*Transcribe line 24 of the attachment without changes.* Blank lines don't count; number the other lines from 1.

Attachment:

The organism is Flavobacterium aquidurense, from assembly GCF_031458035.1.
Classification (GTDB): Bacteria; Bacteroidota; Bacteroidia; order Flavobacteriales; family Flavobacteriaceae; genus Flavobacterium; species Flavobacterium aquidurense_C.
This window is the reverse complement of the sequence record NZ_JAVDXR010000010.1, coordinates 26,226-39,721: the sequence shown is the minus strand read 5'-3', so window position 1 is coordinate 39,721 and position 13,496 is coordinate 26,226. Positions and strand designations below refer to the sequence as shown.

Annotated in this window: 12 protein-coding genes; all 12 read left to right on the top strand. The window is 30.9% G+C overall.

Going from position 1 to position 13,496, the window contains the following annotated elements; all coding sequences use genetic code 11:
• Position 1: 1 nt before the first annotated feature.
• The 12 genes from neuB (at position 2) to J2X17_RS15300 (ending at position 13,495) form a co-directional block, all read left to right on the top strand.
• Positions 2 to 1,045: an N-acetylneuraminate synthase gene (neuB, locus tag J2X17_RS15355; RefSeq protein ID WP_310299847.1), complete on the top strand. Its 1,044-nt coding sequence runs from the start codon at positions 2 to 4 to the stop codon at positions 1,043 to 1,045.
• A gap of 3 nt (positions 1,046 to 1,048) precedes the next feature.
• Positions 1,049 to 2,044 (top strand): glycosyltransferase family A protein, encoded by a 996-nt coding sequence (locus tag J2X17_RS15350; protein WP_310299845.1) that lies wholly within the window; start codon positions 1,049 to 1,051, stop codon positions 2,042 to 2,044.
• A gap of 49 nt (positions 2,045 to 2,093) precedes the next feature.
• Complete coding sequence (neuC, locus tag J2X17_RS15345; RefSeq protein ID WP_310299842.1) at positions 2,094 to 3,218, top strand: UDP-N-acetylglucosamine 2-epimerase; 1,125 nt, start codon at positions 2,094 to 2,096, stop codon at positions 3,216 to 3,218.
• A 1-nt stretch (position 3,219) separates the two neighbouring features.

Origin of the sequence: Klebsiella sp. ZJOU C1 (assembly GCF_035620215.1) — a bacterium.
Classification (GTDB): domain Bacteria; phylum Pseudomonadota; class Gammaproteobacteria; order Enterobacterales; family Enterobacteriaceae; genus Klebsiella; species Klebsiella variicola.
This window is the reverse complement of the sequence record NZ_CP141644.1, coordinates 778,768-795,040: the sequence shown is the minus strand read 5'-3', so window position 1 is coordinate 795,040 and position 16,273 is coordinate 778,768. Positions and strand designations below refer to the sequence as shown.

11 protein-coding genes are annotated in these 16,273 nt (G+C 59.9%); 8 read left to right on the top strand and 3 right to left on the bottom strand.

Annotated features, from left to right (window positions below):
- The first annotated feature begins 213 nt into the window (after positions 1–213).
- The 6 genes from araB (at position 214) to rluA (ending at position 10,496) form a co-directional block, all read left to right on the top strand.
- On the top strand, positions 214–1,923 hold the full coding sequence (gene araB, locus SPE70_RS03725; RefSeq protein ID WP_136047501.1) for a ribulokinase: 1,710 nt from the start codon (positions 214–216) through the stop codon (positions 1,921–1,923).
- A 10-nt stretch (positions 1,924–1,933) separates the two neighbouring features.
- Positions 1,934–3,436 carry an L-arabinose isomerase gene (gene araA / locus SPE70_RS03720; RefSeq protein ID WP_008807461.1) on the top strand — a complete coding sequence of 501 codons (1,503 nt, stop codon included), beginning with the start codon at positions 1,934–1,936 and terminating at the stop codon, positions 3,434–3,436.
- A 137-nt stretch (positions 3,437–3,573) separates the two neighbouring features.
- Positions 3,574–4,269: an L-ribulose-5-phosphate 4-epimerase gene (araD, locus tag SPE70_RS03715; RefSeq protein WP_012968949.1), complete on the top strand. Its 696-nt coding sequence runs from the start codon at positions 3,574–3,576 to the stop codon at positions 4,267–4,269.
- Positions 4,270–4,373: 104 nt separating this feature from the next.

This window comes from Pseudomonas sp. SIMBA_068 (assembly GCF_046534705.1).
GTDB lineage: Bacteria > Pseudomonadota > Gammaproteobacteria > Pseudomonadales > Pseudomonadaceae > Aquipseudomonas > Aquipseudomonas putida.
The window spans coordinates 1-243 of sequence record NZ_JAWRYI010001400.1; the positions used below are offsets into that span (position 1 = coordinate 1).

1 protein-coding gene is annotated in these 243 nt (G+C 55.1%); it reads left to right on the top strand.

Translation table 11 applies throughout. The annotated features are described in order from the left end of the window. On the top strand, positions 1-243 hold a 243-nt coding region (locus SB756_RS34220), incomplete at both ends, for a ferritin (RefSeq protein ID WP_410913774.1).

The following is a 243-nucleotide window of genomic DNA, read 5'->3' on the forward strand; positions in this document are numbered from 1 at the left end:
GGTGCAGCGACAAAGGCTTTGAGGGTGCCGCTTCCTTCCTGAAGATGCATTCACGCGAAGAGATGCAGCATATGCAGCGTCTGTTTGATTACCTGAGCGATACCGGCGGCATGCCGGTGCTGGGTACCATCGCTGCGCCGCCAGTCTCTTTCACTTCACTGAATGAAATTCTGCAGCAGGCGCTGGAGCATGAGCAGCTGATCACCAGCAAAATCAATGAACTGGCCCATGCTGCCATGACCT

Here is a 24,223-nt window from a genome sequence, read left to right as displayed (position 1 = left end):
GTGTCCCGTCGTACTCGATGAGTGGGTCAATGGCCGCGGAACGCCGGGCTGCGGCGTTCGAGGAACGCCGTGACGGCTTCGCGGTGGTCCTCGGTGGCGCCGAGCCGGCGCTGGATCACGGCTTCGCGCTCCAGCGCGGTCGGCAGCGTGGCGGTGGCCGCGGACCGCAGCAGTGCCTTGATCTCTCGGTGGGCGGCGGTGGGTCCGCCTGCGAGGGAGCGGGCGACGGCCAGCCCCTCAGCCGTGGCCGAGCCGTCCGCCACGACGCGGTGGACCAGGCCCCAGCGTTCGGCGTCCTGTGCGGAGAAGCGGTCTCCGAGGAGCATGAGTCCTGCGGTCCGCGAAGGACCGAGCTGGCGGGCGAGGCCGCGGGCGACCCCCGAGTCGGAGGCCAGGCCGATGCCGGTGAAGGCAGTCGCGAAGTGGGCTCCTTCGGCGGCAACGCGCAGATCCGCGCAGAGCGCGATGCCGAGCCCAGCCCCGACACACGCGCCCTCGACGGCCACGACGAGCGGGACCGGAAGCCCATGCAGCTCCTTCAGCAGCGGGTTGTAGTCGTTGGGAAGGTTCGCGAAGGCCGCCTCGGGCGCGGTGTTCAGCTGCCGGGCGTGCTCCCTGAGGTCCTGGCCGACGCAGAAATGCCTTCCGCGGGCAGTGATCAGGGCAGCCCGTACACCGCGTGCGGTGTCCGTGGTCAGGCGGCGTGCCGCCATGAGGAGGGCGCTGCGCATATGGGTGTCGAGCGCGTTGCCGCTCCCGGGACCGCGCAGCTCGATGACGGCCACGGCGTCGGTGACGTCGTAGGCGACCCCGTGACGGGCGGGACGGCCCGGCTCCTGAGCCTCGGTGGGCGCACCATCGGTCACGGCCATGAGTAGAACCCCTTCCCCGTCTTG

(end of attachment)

- A 137-nt stretch (positions 3,437–3,573) separates the two neighbouring features.